Sauðanes is an old church estate on Langanes peninsula, 7 kilometres north of the village of Þórshöfn. It is believed that there has been a church in Sauðanes since the 12th century. The church that now stands was built in 1889 and is currently being renovated. The vicarage in Sauðanes, called Sauðaneshús, was built in 1879 from dolerite and is the oldest house made of stone in the north-east of Iceland. The dolerite was moved to Sauðanes from afar and cut on site. Rev. Vigfús Sigurðsson (1811-1889) oversaw the building of the house. The builders were two brothers from Vopnafjörður; Sveinn Brynjólfsson and Björgólfur Brynjólfsson. A large piece of driftwood, that washed ashore on Langanes, was used to make the doors in the house. After Rev. Vigfús died, Arnljótur Ólafsson (1823-1904) became the vicar of Sauðanes. He was a well-known politician and writer.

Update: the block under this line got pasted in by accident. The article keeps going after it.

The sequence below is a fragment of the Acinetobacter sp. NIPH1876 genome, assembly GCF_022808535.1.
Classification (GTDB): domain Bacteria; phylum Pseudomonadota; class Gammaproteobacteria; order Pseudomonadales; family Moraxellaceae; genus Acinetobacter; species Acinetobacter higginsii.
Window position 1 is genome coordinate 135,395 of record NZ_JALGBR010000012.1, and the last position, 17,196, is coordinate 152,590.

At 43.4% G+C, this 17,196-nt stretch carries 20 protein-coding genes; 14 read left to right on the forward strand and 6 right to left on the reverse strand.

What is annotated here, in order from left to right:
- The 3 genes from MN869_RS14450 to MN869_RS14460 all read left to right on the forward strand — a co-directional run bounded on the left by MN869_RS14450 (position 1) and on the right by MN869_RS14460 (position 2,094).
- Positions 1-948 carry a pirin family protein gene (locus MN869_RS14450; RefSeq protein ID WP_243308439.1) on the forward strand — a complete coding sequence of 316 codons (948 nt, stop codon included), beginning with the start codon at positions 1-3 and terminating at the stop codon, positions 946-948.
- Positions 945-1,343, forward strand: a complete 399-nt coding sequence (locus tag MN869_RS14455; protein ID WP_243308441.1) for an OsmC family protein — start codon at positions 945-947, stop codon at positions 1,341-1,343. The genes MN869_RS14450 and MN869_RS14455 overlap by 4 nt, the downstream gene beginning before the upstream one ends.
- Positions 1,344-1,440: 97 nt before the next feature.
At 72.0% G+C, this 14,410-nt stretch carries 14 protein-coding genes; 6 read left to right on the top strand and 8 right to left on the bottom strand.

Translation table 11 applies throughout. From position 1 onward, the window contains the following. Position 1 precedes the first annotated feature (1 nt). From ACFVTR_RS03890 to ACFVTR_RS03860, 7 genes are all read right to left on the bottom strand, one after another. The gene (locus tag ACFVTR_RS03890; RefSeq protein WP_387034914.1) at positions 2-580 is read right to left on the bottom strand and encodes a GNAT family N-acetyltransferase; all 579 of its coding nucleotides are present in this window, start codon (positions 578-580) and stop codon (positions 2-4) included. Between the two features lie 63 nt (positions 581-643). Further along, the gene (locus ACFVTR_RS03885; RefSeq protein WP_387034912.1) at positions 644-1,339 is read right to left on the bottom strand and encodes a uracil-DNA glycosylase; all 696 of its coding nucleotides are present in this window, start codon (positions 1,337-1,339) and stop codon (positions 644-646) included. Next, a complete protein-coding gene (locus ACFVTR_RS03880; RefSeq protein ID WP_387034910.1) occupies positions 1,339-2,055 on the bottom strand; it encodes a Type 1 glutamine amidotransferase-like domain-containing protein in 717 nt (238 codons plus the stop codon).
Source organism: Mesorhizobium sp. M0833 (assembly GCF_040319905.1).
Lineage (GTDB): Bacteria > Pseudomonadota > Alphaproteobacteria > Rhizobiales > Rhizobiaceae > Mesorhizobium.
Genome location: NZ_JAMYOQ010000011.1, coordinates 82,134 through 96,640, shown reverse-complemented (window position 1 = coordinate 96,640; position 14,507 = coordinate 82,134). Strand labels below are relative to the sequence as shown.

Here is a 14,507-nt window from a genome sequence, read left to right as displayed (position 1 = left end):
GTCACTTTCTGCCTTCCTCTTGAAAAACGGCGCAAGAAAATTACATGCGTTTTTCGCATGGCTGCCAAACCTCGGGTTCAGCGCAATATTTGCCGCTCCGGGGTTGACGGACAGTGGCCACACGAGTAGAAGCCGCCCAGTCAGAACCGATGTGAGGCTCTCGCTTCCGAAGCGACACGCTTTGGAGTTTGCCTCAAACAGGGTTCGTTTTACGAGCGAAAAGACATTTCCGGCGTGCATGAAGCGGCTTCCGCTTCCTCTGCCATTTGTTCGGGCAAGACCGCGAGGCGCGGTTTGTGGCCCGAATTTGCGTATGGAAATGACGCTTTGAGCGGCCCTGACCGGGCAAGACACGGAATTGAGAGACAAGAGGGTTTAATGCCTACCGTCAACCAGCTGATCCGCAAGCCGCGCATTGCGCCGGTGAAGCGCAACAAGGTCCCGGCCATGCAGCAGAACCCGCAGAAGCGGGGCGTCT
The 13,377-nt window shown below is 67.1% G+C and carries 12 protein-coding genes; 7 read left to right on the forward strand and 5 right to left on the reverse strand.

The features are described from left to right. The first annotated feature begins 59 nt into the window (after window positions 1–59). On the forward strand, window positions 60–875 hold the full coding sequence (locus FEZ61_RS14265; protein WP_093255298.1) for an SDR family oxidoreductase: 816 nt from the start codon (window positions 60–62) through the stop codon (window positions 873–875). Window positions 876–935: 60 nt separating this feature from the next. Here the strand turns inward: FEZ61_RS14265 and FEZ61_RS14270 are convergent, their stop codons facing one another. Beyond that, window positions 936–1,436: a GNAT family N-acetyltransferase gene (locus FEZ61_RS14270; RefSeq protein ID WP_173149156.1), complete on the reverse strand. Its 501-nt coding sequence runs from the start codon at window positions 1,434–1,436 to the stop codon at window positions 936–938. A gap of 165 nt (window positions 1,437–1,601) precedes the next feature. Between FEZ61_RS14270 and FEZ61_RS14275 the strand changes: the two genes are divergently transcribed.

Sauðaneshús was inhabited until 1955 when a new vicarage was built near the old one. Sauðaneshús was under reconstruction from 1991 to 2003. Today, it houses a folk museum, tourist information and a cafe. The artefacts in the house provide insight into how locals lived a hundred years ago. Sauðaneshús is owned by the Icelandic National Museum and run by the local cultural centre. The house is open to tourists during summer.